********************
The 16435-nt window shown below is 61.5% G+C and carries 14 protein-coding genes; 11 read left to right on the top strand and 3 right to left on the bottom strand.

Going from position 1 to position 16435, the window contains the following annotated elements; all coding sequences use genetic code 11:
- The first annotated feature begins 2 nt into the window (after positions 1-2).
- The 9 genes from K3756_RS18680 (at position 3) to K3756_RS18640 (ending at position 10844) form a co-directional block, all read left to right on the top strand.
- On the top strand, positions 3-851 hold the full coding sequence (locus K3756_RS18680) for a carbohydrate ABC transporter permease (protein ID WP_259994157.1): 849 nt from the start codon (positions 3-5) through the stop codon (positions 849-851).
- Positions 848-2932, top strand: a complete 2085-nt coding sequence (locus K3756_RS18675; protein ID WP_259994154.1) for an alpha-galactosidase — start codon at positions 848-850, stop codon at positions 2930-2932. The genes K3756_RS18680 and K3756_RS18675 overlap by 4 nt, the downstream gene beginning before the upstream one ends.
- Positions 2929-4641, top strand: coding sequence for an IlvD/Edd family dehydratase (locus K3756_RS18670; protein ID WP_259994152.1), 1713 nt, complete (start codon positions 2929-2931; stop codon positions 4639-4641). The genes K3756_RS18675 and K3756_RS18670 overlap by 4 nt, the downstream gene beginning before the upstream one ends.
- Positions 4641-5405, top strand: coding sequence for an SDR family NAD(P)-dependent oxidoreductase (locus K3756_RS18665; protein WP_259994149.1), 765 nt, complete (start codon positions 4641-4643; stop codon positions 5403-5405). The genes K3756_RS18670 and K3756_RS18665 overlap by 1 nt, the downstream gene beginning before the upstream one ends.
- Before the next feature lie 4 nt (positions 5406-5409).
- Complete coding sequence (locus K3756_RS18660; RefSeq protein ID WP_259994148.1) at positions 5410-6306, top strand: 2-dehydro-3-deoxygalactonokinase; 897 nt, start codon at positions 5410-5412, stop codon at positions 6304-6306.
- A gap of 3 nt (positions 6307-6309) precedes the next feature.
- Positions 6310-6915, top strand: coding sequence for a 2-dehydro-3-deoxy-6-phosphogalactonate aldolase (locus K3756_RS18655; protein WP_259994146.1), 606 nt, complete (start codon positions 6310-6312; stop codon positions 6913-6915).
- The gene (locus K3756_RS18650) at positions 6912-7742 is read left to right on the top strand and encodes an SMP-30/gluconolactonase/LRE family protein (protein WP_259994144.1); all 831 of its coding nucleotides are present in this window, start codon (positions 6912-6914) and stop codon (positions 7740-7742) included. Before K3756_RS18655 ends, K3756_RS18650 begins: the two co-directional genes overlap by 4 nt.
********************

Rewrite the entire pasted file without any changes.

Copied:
The 16435-nt window shown below is 61.5% G+C and carries 14 protein-coding genes; 11 read left to right on the top strand and 3 right to left on the bottom strand.

Going from position 1 to position 16435, the window contains the following annotated elements; all coding sequences use genetic code 11:
- The first annotated feature begins 2 nt into the window (after positions 1-2).
- The 9 genes from K3756_RS18680 (at position 3) to K3756_RS18640 (ending at position 10844) form a co-directional block, all read left to right on the top strand.
- On the top strand, positions 3-851 hold the full coding sequence (locus K3756_RS18680) for a carbohydrate ABC transporter permease (protein ID WP_259994157.1): 849 nt from the start codon (positions 3-5) through the stop codon (positions 849-851).
- Positions 848-2932, top strand: a complete 2085-nt coding sequence (locus K3756_RS18675; protein ID WP_259994154.1) for an alpha-galactosidase — start codon at positions 848-850, stop codon at positions 2930-2932. The genes K3756_RS18680 and K3756_RS18675 overlap by 4 nt, the downstream gene beginning before the upstream one ends.
- Positions 2929-4641, top strand: coding sequence for an IlvD/Edd family dehydratase (locus K3756_RS18670; protein ID WP_259994152.1), 1713 nt, complete (start codon positions 2929-2931; stop codon positions 4639-4641). The genes K3756_RS18675 and K3756_RS18670 overlap by 4 nt, the downstream gene beginning before the upstream one ends.
- Positions 4641-5405, top strand: coding sequence for an SDR family NAD(P)-dependent oxidoreductase (locus K3756_RS18665; protein WP_259994149.1), 765 nt, complete (start codon positions 4641-4643; stop codon positions 5403-5405). The genes K3756_RS18670 and K3756_RS18665 overlap by 1 nt, the downstream gene beginning before the upstream one ends.
- Before the next feature lie 4 nt (positions 5406-5409).
- Complete coding sequence (locus K3756_RS18660; RefSeq protein ID WP_259994148.1) at positions 5410-6306, top strand: 2-dehydro-3-deoxygalactonokinase; 897 nt, start codon at positions 5410-5412, stop codon at positions 6304-6306.
- A gap of 3 nt (positions 6307-6309) precedes the next feature.
- Positions 6310-6915, top strand: coding sequence for a 2-dehydro-3-deoxy-6-phosphogalactonate aldolase (locus K3756_RS18655; protein WP_259994146.1), 606 nt, complete (start codon positions 6310-6312; stop codon positions 6913-6915).
- The gene (locus K3756_RS18650) at positions 6912-7742 is read left to right on the top strand and encodes an SMP-30/gluconolactonase/LRE family protein (protein WP_259994144.1); all 831 of its coding nucleotides are present in this window, start codon (positions 6912-6914) and stop codon (positions 7740-7742) included. Before K3756_RS18655 ends, K3756_RS18650 begins: the two co-directional genes overlap by 4 nt.